MT. STERLING, Ky. (LEX 18) — Along Broadway Street in downtown Mt. Sterling's courthouse square sits the Montgomery County History Museum.
Over the last twelve years, Museum Director Miles Hoskins has dedicated much of his time to collecting and sharing the history of the area with anyone who may stop in.
"It's been a labor of love," Hoskins said.
The museum features exhibits from pre-historic times to World War I.
It's set up in chronological order and Hoskins will walk visitors through the years, adding in information about each item as he passes by.
"Mt. Sterling was the most fought-over town during the Civil War," he said while standing next to re-creation uniforms from the period. "We changed hands 12 occasions."
Then on to memorabilia from Mt. Sterling's former train station and the most notable names in the museum.
"This is the most famous person ever born in Montgomery County," he said. "Her name is Nancy Green. The world knew her as Aunt Jemima."
Green was born into slavery on Somerset Creek around 1845, according to the exhibit. Later in life, she was hired to represent the pancake brand, which announced last year it would change its name to Pearl Milling Company, retiring the name that's been criticized for being based on harmful racist stereotypes. The museum exhibit tells the story of Green's life and how she became the first person hired to publicly portray the character.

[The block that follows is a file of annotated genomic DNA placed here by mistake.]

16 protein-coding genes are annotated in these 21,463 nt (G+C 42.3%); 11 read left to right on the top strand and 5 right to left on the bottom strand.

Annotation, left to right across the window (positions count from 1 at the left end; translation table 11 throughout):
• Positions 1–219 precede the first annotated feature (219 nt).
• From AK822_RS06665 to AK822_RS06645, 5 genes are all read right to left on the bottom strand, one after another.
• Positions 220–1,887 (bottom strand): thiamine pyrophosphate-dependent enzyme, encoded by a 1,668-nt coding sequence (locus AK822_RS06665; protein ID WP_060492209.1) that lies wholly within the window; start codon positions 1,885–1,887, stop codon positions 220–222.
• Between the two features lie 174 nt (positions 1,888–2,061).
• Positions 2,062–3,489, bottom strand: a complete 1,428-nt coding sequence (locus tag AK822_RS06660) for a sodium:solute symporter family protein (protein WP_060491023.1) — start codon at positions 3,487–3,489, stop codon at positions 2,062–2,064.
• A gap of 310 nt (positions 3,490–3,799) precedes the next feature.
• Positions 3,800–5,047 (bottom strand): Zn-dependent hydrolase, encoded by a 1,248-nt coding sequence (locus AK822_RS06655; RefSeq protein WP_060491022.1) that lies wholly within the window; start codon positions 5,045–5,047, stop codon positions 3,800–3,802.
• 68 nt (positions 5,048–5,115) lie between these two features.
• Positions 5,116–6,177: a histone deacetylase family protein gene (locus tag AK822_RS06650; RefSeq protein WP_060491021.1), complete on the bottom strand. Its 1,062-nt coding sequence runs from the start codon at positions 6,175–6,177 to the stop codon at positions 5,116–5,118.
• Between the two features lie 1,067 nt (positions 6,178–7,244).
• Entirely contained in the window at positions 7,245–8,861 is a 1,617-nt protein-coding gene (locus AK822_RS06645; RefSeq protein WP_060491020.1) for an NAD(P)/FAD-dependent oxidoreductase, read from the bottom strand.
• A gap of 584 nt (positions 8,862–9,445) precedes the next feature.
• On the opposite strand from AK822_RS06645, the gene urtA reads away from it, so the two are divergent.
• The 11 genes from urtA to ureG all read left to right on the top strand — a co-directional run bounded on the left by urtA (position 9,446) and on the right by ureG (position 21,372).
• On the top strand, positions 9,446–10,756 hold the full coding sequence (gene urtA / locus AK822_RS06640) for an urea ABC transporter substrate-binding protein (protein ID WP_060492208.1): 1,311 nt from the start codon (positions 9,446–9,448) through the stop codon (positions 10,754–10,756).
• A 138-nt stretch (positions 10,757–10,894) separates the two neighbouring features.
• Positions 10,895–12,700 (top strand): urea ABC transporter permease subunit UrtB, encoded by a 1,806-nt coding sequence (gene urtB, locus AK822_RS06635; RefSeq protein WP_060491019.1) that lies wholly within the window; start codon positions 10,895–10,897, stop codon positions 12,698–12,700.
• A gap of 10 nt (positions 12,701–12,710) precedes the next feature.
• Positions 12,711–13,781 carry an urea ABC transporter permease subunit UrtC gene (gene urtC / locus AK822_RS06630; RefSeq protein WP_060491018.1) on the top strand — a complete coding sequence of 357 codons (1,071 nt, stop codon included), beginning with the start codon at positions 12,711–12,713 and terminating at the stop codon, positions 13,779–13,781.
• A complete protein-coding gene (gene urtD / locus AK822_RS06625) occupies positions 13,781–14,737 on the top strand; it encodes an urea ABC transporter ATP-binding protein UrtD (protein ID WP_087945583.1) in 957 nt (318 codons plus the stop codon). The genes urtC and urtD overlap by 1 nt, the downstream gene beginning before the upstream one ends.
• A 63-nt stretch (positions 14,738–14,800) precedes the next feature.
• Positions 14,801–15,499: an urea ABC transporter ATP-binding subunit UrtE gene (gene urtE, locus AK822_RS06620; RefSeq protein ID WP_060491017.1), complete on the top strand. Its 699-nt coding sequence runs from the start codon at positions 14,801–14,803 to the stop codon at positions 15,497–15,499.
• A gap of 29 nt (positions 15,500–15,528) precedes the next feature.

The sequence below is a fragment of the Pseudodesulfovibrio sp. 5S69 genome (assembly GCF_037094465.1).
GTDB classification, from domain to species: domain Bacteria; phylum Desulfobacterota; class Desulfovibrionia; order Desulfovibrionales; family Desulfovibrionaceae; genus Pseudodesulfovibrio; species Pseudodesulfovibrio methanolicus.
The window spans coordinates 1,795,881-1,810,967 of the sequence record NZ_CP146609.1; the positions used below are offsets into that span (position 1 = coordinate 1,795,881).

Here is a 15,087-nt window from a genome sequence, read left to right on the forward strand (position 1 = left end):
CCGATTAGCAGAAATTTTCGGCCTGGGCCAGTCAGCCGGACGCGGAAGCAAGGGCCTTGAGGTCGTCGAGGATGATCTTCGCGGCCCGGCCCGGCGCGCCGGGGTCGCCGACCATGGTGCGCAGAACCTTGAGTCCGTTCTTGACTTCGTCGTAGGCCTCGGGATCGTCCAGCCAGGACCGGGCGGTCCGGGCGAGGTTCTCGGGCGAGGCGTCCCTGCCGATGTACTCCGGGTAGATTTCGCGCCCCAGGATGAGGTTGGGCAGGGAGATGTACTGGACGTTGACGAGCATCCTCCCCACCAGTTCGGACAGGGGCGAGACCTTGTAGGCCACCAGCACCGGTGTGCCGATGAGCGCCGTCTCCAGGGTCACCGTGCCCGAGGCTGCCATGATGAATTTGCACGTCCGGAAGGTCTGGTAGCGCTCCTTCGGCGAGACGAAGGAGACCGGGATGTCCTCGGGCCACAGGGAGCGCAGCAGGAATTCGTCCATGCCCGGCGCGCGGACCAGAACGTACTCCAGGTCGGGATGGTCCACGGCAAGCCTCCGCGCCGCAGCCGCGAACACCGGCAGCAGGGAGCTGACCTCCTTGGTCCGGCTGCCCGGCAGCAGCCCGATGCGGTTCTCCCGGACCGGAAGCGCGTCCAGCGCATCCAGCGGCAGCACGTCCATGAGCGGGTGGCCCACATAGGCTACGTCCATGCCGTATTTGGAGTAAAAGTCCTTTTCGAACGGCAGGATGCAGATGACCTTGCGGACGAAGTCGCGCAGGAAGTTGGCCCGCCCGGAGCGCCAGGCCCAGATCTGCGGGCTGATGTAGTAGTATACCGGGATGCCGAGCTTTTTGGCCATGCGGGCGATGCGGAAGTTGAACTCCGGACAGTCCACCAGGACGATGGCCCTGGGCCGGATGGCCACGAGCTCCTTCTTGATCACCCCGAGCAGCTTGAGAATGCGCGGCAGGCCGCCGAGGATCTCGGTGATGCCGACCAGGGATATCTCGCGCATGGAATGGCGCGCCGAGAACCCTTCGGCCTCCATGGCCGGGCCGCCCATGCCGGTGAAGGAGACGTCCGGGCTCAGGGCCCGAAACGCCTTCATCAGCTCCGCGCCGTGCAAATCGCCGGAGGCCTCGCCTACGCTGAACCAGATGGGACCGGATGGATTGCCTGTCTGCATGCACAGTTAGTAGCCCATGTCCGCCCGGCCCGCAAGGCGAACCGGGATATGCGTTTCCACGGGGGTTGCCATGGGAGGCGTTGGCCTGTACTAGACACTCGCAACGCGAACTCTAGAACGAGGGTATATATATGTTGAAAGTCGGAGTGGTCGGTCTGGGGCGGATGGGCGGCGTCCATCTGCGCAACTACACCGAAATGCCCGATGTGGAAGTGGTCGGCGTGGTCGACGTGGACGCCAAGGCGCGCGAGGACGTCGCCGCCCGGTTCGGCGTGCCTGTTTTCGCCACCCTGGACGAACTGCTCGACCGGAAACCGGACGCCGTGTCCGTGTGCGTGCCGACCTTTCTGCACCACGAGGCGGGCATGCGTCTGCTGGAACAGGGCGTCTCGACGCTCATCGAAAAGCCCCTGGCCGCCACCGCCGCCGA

As Hoskins moved through the room, he stopped at a cell door from the old jail. When Carrie Nation came into town to preach the evils of alcohol before prohibition, Hoskins said she was arrested.
"She said, 'I've been in jails all over the country but Mt. Sterling had the dirtiest jail in the United States.' So that's our big claim to fame folks, we had the dirtiest jail in the United States," Hoskins said.
History can also be personal at the museum, Hoskins said, which has about 800 genealogy files for different families. And while many weren't able to travel to visit because of the pandemic, he said he's ready to welcome people in this summer.
"Any town worth its salt ought to have a museum," he said.
The Montgomery County History Museum is located at 36 Broadway Street and is open Tuesday-Saturday from 10 a.m. to 2 p.m.